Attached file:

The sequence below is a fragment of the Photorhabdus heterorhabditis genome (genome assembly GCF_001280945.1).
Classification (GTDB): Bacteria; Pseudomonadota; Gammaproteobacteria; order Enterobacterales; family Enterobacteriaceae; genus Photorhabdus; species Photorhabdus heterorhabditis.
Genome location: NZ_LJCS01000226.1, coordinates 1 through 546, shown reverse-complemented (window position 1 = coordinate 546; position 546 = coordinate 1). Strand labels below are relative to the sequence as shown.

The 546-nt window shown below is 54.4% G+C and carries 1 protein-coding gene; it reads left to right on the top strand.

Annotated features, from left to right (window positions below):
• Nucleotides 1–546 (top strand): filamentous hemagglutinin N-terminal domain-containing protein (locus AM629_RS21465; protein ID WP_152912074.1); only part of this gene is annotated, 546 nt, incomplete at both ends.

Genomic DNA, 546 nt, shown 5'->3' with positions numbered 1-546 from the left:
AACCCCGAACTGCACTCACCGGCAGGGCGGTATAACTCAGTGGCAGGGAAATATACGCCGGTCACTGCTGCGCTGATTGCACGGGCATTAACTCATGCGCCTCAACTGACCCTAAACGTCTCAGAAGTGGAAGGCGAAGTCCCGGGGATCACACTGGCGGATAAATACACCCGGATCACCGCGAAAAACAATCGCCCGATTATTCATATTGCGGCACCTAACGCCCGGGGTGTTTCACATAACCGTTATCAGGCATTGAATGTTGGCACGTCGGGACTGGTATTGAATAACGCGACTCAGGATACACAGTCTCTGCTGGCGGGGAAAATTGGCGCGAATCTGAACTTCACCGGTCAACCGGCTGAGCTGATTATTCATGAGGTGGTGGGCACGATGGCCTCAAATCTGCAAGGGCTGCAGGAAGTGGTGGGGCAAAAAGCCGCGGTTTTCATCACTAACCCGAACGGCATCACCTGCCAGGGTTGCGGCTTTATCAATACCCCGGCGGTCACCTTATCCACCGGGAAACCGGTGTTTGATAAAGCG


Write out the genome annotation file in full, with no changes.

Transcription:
The sequence below is a fragment of the Photorhabdus heterorhabditis genome (genome assembly GCF_001280945.1).
Classification (GTDB): Bacteria; Pseudomonadota; Gammaproteobacteria; order Enterobacterales; family Enterobacteriaceae; genus Photorhabdus; species Photorhabdus heterorhabditis.
Genome location: NZ_LJCS01000226.1, coordinates 1 through 546, shown reverse-complemented (window position 1 = coordinate 546; position 546 = coordinate 1). Strand labels below are relative to the sequence as shown.

The 546-nt window shown below is 54.4% G+C and carries 1 protein-coding gene; it reads left to right on the top strand.

Annotated features, from left to right (window positions below):
• Nucleotides 1–546 (top strand): filamentous hemagglutinin N-terminal domain-containing protein (locus AM629_RS21465; protein ID WP_152912074.1); only part of this gene is annotated, 546 nt, incomplete at both ends.

Genomic DNA, 546 nt, shown 5'->3' with positions numbered 1-546 from the left:
AACCCCGAACTGCACTCACCGGCAGGGCGGTATAACTCAGTGGCAGGGAAATATACGCCGGTCACTGCTGCGCTGATTGCACGGGCATTAACTCATGCGCCTCAACTGACCCTAAACGTCTCAGAAGTGGAAGGCGAAGTCCCGGGGATCACACTGGCGGATAAATACACCCGGATCACCGCGAAAAACAATCGCCCGATTATTCATATTGCGGCACCTAACGCCCGGGGTGTTTCACATAACCGTTATCAGGCATTGAATGTTGGCACGTCGGGACTGGTATTGAATAACGCGACTCAGGATACACAGTCTCTGCTGGCGGGGAAAATTGGCGCGAATCTGAACTTCACCGGTCAACCGGCTGAGCTGATTATTCATGAGGTGGTGGGCACGATGGCCTCAAATCTGCAAGGGCTGCAGGAAGTGGTGGGGCAAAAAGCCGCGGTTTTCATCACTAACCCGAACGGCATCACCTGCCAGGGTTGCGGCTTTATCAATACCCCGGCGGTCACCTTATCCACCGGGAAACCGGTGTTTGATAAAGCG